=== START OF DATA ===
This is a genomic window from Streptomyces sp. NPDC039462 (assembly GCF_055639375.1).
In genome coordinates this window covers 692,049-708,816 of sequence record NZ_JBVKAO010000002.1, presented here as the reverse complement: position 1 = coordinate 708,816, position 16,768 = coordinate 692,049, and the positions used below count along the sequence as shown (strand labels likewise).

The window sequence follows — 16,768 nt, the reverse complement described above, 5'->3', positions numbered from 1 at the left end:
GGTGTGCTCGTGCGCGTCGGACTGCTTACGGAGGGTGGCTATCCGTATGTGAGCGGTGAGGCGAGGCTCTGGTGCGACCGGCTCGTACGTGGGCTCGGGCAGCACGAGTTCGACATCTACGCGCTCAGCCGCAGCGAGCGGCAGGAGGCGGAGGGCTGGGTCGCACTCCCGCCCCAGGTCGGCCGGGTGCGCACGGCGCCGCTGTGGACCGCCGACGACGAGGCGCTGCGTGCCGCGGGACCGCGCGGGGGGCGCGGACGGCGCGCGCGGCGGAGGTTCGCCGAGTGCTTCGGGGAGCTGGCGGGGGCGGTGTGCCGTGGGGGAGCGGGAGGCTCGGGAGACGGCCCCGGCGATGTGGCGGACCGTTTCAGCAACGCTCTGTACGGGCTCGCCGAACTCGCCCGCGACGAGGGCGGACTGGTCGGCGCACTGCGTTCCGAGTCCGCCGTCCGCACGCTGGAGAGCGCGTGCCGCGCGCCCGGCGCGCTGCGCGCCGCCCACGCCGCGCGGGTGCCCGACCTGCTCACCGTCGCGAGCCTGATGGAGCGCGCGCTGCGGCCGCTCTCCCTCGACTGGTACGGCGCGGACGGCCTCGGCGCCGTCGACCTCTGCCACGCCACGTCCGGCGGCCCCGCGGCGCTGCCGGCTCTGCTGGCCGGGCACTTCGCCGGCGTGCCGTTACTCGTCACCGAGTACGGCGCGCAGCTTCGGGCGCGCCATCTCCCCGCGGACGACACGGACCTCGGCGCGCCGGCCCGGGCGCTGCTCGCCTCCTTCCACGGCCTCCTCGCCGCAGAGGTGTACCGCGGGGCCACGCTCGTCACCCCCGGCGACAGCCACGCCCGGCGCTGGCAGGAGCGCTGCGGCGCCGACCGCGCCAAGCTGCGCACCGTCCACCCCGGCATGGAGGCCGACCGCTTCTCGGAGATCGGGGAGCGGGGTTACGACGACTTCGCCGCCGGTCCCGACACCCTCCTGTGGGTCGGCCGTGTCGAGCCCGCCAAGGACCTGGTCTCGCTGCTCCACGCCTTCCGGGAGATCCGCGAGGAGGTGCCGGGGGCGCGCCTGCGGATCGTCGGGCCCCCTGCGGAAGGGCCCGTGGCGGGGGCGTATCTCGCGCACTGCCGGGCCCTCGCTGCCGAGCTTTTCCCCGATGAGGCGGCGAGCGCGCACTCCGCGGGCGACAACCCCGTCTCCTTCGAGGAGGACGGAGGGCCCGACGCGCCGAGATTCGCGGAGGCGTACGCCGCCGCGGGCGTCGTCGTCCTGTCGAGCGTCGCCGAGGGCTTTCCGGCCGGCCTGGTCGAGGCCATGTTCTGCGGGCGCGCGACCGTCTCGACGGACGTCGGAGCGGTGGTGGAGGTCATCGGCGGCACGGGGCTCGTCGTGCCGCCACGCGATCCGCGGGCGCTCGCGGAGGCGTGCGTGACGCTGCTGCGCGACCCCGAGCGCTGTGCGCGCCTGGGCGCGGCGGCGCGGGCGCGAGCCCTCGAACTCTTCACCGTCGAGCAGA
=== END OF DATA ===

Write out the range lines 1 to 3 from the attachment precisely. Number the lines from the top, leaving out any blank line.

This is a genomic window from Streptomyces sp. NPDC039462 (assembly GCF_055639375.1).
In genome coordinates this window covers 692,049-708,816 of sequence record NZ_JBVKAO010000002.1, presented here as the reverse complement: position 1 = coordinate 708,816, position 16,768 = coordinate 692,049, and the positions used below count along the sequence as shown (strand labels likewise).

The window sequence follows — 16,768 nt, the reverse complement described above, 5'->3', positions numbered from 1 at the left end: